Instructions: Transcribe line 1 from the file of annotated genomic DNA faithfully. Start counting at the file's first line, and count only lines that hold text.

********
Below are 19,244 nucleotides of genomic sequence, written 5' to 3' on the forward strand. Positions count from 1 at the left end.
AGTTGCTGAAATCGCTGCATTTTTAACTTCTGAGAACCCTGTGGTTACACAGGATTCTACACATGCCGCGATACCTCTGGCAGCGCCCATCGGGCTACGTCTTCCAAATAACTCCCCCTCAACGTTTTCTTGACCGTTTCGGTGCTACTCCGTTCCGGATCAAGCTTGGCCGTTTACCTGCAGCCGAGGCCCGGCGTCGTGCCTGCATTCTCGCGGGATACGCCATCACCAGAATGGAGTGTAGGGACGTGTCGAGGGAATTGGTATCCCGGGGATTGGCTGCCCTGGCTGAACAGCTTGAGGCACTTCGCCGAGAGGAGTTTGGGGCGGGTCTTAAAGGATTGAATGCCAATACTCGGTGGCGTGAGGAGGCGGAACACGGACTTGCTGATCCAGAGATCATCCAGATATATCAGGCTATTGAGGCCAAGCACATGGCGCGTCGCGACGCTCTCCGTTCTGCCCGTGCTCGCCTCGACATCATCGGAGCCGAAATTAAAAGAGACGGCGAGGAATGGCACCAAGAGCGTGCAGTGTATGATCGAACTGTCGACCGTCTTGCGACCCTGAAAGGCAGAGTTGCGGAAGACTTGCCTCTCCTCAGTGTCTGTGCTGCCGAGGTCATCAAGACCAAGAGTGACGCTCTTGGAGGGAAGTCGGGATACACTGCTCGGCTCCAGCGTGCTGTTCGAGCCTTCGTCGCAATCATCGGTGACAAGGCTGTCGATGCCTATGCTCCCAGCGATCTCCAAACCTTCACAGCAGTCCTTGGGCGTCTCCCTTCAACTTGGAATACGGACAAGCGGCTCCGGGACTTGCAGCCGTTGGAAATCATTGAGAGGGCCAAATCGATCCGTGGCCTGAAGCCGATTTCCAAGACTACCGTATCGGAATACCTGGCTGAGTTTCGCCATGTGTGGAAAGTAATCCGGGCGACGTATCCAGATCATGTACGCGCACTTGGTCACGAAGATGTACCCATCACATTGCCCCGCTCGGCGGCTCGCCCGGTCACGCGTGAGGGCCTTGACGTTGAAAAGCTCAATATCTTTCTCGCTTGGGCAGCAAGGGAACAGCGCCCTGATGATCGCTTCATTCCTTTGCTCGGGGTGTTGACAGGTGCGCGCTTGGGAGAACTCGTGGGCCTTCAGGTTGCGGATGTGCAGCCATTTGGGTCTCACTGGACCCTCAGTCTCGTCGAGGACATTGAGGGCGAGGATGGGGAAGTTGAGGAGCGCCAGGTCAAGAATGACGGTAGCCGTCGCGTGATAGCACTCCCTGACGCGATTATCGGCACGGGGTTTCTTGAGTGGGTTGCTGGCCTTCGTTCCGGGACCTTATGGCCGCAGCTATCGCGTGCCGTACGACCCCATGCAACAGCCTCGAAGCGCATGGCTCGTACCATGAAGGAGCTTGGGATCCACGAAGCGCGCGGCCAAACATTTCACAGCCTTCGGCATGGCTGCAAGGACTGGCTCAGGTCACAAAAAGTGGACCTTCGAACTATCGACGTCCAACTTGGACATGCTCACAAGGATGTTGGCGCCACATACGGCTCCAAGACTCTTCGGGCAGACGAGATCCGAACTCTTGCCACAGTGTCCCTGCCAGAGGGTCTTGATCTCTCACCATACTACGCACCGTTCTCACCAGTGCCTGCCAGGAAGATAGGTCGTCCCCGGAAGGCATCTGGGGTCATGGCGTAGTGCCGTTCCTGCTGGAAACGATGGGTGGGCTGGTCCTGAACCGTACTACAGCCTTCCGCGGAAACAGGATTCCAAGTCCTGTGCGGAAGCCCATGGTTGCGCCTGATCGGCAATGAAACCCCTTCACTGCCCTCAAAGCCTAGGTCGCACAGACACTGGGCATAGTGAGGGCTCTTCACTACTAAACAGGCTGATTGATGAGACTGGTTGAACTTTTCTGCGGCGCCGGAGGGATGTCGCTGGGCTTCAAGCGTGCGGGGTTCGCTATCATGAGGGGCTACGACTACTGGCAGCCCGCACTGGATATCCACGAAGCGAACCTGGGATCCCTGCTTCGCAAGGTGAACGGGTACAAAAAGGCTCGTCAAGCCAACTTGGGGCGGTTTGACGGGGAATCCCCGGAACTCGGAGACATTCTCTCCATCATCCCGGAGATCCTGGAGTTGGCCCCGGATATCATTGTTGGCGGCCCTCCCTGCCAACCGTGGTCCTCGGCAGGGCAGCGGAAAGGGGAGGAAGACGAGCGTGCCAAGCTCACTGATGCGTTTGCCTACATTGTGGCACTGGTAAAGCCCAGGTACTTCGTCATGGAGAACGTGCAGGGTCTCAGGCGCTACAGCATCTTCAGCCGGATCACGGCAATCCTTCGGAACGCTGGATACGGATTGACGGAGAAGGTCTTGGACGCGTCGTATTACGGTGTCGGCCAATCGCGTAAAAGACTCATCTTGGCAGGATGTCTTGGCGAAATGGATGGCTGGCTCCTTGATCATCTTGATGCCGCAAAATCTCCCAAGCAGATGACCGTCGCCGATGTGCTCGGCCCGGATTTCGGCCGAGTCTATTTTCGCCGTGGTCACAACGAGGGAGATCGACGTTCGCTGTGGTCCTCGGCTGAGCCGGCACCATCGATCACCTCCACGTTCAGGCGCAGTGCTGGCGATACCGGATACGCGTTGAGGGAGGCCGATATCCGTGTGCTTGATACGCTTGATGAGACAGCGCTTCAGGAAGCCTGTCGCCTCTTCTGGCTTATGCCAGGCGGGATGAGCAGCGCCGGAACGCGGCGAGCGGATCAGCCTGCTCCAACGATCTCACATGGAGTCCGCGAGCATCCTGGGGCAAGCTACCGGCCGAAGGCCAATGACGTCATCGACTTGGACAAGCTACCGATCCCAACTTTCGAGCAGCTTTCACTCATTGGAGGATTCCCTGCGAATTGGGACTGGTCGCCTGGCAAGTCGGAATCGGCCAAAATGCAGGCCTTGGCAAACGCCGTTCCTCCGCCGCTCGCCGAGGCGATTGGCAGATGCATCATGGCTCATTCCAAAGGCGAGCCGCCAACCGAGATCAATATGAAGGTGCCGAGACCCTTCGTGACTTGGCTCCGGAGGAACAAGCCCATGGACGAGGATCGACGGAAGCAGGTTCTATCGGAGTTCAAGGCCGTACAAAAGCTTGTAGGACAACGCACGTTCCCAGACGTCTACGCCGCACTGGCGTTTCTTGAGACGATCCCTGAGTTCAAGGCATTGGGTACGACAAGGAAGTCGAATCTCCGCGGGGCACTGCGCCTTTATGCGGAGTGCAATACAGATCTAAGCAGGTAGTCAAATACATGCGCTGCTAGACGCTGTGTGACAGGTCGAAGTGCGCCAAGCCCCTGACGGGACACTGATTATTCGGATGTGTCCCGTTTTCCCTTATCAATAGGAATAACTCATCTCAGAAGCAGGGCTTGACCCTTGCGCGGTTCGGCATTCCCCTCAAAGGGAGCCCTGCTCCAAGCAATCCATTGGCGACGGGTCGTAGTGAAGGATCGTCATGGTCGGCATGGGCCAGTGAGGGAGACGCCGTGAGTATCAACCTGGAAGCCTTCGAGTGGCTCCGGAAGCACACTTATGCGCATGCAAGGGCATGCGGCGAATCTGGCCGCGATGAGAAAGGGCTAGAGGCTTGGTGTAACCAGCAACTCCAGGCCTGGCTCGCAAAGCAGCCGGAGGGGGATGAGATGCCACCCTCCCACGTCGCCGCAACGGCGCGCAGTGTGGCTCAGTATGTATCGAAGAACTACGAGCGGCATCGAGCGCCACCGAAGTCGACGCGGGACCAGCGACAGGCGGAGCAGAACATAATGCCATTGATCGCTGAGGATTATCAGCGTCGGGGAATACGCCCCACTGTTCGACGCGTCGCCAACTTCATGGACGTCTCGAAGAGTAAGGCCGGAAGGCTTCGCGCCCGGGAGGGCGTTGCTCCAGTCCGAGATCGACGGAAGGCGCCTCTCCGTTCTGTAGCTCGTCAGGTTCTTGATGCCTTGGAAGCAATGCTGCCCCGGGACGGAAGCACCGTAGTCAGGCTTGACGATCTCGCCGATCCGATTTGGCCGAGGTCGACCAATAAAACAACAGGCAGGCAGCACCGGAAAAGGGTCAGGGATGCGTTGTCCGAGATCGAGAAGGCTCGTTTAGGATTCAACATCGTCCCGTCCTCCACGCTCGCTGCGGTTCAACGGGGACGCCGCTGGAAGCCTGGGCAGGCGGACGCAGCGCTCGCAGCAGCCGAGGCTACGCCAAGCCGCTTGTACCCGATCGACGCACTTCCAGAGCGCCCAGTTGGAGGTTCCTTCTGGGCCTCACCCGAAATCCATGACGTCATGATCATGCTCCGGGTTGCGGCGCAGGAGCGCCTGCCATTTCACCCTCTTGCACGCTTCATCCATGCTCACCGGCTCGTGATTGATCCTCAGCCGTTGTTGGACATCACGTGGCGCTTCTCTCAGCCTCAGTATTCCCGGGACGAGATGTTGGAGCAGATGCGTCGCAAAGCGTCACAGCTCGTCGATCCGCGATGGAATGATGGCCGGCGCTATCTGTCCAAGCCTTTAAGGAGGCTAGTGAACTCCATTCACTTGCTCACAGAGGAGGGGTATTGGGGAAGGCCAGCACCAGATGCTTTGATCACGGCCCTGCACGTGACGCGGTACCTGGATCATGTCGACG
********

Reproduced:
Below are 19,244 nucleotides of genomic sequence, written 5' to 3' on the forward strand. Positions count from 1 at the left end.